Now, in the online message/texting phase of a courtship, wouldn’t it be a bit presumptuous for me to ask, “Hey, do you have an extra $100 lying around to send me a dozen roses?” Why would a man who has not found an emotional connection to me, who may think I’m cool and attractive, but really doesn’t know me, want to spend $100 of his hard-earned money on buying me flowers?  

If a man enjoys sending women flowers, regardless of how he feels about them, because it makes him feel accomplished or proud because he can afford to do that, then bonus for me.  And just because he may not want to do that during the fledgling stages of a relationship, that doesn’t mean he never will.  As our relationship grows and my happiness influences his happiness, he’ll enjoy sending me flowers because I love receiving them.  Because he respects me as a person and finds aspects of my character attractive, my appreciation will make him feel good about himself.  But for me to assume that his life’s goal is to make all women happy by sending them flowers is objectifying him.  I am basing his value to me on something that has nothing to do with his character or mine.

So, those women who get a feeling of empowerment or accomplishment by sharing their bodies openly, that’s the same bonus for a man as a man who just likes to send women flowers is to me. But to presume that every woman wants to do that for you just because you tell her she’s hot or send her a few charming emails/texts is arrogant.  It’s the same as if I assume that just because I have big tits every guy is tripping over himself to get to the flower store or make reservations at that five-star restaurant is arrogant.

For that man whose emotional and/or physical pleasure is important to me: I’ll sext you all day long.  I’ll want to send you naked pictures and dirty texts because you enjoy it.  And I give a shit about what makes you happy because you give a shit about what makes me happy. You’ve taken the time and care to listen to what I say, to ask pertinent questions, to make me comfortable to communicate with you. You don’t just assume; you care enough to regard me as an individual with unique needs and wants. Even if those needs and wants only take place in the bedroom.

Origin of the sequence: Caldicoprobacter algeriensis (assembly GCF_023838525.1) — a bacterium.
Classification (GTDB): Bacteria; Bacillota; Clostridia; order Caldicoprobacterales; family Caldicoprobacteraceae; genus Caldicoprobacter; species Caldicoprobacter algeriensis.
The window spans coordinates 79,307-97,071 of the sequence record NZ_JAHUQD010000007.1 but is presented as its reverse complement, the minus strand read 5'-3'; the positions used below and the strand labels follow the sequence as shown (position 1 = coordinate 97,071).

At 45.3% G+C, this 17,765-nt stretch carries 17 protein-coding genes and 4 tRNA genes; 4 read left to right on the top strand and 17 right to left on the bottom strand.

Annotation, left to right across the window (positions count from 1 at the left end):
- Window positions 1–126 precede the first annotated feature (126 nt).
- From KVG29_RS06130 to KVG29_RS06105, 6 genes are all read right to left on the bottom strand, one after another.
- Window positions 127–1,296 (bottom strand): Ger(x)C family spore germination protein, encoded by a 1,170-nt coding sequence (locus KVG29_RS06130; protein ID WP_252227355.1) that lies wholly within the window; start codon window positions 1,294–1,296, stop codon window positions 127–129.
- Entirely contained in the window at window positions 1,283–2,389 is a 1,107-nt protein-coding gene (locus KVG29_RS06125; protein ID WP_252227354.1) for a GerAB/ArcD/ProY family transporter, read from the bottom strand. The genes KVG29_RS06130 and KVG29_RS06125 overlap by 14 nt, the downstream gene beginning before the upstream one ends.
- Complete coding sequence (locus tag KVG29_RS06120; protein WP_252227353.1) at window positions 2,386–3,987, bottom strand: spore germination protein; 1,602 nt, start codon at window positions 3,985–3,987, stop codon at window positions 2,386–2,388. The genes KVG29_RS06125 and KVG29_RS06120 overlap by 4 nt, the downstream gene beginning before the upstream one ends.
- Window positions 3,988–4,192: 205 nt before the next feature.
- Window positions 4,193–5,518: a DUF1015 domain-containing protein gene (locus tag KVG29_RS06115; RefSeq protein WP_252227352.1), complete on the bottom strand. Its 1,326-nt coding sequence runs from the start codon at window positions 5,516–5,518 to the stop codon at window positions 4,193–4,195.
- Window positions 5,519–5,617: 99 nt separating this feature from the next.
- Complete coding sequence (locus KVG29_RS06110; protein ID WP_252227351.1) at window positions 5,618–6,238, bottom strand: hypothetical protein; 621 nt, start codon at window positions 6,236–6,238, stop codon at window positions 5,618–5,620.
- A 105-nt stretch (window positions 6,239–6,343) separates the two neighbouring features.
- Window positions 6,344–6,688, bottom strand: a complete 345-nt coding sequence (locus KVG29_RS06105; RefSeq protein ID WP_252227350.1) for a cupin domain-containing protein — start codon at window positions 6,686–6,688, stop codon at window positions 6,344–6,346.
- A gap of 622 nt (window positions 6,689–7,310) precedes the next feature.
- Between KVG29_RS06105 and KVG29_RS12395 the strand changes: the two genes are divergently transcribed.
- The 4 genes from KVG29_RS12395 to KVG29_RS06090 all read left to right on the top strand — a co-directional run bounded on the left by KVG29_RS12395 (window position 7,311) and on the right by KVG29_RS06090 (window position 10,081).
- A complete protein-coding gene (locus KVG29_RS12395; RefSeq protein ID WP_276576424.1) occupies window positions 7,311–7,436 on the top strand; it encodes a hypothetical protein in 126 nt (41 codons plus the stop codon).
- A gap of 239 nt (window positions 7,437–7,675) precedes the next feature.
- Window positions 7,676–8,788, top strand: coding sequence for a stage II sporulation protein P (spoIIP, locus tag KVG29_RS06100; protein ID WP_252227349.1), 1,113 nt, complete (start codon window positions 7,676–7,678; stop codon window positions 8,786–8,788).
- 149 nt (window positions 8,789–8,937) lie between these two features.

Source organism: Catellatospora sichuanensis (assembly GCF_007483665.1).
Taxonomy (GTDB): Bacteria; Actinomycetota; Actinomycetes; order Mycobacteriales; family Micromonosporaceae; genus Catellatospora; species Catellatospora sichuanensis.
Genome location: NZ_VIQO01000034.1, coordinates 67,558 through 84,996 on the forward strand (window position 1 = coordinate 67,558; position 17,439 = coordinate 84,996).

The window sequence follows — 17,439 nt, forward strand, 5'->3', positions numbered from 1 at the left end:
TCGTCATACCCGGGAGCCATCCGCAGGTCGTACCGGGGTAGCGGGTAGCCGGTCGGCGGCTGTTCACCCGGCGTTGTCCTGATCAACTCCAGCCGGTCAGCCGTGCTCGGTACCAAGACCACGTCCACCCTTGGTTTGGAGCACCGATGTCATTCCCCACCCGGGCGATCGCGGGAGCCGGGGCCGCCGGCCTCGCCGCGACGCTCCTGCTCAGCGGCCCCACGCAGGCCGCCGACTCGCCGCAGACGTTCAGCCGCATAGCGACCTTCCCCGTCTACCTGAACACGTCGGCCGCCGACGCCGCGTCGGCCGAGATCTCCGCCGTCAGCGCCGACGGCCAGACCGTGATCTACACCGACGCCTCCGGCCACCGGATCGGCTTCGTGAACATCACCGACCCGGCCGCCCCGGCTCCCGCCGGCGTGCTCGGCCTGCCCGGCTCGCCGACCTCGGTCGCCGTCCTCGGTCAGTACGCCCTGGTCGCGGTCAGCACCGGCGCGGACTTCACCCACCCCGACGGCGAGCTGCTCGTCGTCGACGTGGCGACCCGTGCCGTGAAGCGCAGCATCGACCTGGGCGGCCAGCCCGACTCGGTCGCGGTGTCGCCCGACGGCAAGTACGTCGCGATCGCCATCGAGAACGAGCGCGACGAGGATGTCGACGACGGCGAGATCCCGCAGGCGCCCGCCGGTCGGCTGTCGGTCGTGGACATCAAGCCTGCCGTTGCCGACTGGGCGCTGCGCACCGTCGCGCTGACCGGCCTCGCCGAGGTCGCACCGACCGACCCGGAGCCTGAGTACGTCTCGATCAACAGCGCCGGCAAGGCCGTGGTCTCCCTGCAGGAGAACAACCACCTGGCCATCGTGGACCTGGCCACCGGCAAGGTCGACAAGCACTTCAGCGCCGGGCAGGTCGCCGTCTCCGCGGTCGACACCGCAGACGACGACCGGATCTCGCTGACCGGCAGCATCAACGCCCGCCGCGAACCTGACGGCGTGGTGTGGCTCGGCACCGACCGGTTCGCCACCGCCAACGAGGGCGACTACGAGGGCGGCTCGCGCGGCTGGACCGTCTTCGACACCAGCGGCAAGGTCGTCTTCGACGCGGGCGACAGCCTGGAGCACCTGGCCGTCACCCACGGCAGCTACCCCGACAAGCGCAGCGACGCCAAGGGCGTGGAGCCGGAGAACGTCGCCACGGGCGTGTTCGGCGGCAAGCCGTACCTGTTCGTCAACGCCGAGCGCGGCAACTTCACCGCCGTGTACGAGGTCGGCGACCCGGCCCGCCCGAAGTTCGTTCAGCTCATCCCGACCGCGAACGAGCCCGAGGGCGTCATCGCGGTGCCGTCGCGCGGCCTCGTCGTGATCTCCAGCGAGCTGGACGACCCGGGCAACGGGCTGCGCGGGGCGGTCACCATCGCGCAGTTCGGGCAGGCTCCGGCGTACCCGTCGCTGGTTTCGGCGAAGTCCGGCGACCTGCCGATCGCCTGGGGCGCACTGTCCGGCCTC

Ladies, I hope I've given you a voice on this issue.  Gentlemen, I hope I've given you a little insight.


  1. Any man who asks for a naked picture of a lady that he "cares about" is a jerk - run and run fast.

    There are things that are special between men and women that are shared privately and best, lovingly, that are the finest moments on the planet. When they are reduced to crude behavior, it destroys the essence that makes them wonderful.

  2. Good Points. Unfortunately, the instant gratification generation thrives on the selfie. There is no intrigue, no mystery, only the quick thrill of a poor photo (or not) and the associated assumptions therein. -Brutus-

  3. Interesting perspective from the opposing team!

    I always thought dating would get easier as I got older.

    Boy was I wrong.

    Funny how I experience similar things from the opposite side of the gender equation.

    Something changes when the relationship becomes romantic-not just the obvious things, but honesty goes out the window and it feels like a power struggle...and if the first couple of dates are like that, what's the point?.

    Relationships are a game for the young...I think we all accumulate so much baggage that after forty, they are hard!

  4. Wow. Had no idea that was the current situation in dating land. Can't even imagine a response to someone I've never met in person asking for a naked selfie. Gah. Seriously, though, I've heard complaints from mature women that the proliferation of porn on the internet is skewing sexual attitudes in younger people. Expectations, perhaps, are more crass?? I don't know, I'm probably in over my head here. But, yeah, that would be a turn off for me as it shows a total lack of respect.